Screen Scotland plans to invest £1 million ($1.3 million) towards the initial set up, refurbishment and running costs of the studio space in Port of Leith on the outskirts of the city.
The studio sits on an 8.6 acre site, and has already hosted international productions, including Marvel’s “Avengers: Infinity War.” The facility has the potential for five sound stages of between 50ft and 100ft in height, as well as production and office space and a backlot for production set-builds and crew, tech and unit base parking.
Scotland has long suffered from a lack of significant studio space, and Screen Scotland said the new facility would benefit both the indigenous sector and the country’s ability to attract high-value international productions.
Jason Connery said: “There is no question Scotland needs a film studio, I could not be more excited to be involved in bringing it to fruition.”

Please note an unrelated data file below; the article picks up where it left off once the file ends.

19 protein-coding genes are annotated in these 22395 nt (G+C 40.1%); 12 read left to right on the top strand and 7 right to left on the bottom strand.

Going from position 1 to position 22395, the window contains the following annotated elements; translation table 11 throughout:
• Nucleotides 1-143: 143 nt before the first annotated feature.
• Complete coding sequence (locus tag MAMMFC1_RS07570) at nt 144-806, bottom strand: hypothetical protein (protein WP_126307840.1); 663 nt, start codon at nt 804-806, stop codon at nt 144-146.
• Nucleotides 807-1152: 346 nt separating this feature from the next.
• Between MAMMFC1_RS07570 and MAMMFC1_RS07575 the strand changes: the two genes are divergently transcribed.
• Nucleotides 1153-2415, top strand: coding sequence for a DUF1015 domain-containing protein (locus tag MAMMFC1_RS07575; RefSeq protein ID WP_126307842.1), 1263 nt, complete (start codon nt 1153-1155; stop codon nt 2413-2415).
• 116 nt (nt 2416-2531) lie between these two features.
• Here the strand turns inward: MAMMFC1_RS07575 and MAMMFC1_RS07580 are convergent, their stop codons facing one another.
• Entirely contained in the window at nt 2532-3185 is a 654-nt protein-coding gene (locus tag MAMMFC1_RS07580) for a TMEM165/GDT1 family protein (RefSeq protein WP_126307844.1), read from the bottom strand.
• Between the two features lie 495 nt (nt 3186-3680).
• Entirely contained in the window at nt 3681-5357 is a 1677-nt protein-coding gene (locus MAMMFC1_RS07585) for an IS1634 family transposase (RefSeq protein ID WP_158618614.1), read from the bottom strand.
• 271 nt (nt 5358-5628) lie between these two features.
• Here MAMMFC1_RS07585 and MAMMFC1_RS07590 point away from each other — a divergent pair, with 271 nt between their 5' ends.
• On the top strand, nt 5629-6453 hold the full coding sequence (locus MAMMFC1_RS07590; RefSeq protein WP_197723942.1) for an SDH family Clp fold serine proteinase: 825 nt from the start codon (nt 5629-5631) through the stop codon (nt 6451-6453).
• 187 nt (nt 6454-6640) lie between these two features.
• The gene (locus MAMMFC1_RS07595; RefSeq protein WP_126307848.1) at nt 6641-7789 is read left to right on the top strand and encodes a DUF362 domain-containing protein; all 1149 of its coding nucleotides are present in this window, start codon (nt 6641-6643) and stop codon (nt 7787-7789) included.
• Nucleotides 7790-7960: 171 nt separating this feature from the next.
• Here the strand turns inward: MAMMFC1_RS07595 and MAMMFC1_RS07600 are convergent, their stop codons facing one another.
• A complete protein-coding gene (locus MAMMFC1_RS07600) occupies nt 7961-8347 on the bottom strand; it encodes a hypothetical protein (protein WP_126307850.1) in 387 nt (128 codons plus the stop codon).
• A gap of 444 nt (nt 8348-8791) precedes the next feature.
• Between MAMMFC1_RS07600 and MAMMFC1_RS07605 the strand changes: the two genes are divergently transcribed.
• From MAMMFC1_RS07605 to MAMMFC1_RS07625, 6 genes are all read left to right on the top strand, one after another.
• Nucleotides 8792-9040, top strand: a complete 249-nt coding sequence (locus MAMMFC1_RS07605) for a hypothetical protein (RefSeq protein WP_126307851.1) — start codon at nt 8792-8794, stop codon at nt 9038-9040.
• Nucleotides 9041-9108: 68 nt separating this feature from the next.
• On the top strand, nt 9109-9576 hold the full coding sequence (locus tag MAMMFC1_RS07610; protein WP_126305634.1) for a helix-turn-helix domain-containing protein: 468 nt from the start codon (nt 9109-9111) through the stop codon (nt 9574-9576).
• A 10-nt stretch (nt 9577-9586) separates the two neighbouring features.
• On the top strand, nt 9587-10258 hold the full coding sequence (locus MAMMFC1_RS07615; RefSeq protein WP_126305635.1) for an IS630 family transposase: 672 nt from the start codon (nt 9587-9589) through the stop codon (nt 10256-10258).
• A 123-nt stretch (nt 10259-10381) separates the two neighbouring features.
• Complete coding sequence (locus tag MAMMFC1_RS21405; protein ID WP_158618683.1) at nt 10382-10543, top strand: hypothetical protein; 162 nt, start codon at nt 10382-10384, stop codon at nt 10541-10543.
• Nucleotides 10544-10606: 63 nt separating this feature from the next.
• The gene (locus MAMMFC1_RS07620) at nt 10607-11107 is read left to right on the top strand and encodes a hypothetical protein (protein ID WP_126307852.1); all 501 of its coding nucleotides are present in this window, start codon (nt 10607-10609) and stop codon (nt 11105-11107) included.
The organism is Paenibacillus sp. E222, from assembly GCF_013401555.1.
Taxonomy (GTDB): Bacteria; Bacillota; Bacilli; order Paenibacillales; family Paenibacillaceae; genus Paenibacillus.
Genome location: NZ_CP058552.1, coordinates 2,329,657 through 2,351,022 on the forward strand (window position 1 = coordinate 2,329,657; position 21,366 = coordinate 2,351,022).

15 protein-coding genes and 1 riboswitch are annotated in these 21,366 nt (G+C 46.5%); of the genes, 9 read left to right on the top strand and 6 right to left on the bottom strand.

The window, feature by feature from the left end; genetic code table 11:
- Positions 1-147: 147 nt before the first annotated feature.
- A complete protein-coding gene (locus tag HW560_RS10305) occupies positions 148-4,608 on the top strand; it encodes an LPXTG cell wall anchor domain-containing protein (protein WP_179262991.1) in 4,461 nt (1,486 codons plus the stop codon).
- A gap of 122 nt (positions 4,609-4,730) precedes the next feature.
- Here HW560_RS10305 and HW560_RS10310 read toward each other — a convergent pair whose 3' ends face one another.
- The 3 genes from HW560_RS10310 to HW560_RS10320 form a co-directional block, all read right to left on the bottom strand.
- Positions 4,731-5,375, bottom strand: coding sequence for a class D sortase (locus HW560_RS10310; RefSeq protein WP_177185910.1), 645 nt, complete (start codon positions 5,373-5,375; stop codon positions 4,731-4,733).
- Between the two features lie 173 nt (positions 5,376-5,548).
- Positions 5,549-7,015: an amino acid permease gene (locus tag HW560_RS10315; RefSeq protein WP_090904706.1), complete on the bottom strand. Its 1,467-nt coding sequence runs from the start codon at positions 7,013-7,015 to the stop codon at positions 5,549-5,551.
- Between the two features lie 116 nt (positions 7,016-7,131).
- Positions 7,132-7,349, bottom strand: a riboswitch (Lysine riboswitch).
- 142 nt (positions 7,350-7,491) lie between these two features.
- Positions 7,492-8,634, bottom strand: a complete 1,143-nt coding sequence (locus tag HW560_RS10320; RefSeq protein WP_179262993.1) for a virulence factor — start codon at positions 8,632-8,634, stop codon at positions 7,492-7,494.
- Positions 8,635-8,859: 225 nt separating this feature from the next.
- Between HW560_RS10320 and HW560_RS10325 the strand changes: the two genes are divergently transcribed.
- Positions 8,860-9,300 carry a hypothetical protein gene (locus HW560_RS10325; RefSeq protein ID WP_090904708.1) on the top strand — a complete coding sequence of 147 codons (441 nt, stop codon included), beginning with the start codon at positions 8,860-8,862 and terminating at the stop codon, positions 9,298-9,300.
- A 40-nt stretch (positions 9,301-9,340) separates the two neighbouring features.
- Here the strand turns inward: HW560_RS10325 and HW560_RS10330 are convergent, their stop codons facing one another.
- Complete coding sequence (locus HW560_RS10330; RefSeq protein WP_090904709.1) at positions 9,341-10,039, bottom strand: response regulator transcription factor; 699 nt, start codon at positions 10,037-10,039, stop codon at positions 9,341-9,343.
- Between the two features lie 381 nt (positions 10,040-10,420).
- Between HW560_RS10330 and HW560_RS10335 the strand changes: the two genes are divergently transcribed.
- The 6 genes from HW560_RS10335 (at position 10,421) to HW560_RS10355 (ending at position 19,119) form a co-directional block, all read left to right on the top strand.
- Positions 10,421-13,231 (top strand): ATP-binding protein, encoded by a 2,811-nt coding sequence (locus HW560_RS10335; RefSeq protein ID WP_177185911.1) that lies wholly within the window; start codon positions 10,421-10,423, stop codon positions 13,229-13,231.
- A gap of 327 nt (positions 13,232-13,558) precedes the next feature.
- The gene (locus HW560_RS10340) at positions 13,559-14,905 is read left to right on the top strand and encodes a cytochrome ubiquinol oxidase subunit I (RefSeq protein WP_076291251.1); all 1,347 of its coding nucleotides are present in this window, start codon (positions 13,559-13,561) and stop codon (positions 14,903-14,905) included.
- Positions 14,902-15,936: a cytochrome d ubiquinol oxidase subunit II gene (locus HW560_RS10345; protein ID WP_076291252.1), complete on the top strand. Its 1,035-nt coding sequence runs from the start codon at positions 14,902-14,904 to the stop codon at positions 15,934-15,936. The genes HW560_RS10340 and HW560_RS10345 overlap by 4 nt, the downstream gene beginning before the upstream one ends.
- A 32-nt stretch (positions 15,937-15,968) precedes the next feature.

Screen Scotland executive director Isabel Davis commented: “The studio is key in expanding film and TV production in Scotland. We’re delighted to be working with First Stage Studios to bring it to life. Bob and Jason bring a wealth of expertise and industry knowledge that is invaluable to the development of the studio.”
First Stage was appointed following an open tender process after Screen Scotland facilitated the lease of the property from Forth Ports for up to 25 years.
First Stage will manage, operate and promote the facility to U.K. and international customers, and take charge of developing sound stages and production offices.
Last’s credits include Terence Davies’ “Sunset Song” and Oscar nominee “The Illusionist.” Recently his animation team in Leith worked on “Klaus.”
Jason Connery is an actor, producer and director, with credits including the 1980s “Robin Hood” television series. In 2015, having moved back to Scotland, he teamed up with Bob Last and shot “Tommy’s Honor,” starring Peter Mullan, which opened the Edinburgh Intl. Film Festival in 2016 and won the Scottish BAFTA for best film.
In November 2018, plans for another Scottish film studio were halted by a court’s decision that a tenant farmer could not be removed from his land. The studio, which was to feature six sound stages, had been planned for about 100 acres of greenbelt in the Pentland hills outside Edinburgh.